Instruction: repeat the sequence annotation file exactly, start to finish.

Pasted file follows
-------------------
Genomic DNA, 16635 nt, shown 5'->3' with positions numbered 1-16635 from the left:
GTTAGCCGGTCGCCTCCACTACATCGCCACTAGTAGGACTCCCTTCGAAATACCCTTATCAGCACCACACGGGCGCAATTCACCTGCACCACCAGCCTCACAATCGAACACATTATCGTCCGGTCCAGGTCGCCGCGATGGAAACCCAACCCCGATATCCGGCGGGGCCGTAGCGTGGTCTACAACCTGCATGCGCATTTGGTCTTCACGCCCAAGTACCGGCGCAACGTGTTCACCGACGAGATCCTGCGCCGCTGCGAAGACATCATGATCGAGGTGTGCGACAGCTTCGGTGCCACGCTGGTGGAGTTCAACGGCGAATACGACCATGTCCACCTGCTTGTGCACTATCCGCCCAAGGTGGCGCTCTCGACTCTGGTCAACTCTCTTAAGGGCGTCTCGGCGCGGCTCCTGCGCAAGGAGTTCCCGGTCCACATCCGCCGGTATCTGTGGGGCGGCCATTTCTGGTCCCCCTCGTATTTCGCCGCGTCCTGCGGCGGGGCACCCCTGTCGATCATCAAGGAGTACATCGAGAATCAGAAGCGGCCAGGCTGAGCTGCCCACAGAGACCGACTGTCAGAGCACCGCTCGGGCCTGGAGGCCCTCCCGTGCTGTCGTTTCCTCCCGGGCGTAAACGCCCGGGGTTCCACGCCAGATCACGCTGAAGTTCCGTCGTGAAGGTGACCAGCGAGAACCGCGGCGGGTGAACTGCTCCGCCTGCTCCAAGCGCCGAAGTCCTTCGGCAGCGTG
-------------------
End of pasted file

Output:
Genomic DNA, 16635 nt, shown 5'->3' with positions numbered 1-16635 from the left:
GTTAGCCGGTCGCCTCCACTACATCGCCACTAGTAGGACTCCCTTCGAAATACCCTTATCAGCACCACACGGGCGCAATTCACCTGCACCACCAGCCTCACAATCGAACACATTATCGTCCGGTCCAGGTCGCCGCGATGGAAACCCAACCCCGATATCCGGCGGGGCCGTAGCGTGGTCTACAACCTGCATGCGCATTTGGTCTTCACGCCCAAGTACCGGCGCAACGTGTTCACCGACGAGATCCTGCGCCGCTGCGAAGACATCATGATCGAGGTGTGCGACAGCTTCGGTGCCACGCTGGTGGAGTTCAACGGCGAATACGACCATGTCCACCTGCTTGTGCACTATCCGCCCAAGGTGGCGCTCTCGACTCTGGTCAACTCTCTTAAGGGCGTCTCGGCGCGGCTCCTGCGCAAGGAGTTCCCGGTCCACATCCGCCGGTATCTGTGGGGCGGCCATTTCTGGTCCCCCTCGTATTTCGCCGCGTCCTGCGGCGGGGCACCCCTGTCGATCATCAAGGAGTACATCGAGAATCAGAAGCGGCCAGGCTGAGCTGCCCACAGAGACCGACTGTCAGAGCACCGCTCGGGCCTGGAGGCCCTCCCGTGCTGTCGTTTCCTCCCGGGCGTAAACGCCCGGGGTTCCACGCCAGATCACGCTGAAGTTCCGTCGTGAAGGTGACCAGCGAGAACCGCGGCGGGTGAACTGCTCCGCCTGCTCCAAGCGCCGAAGTCCTTCGGCAGCGTG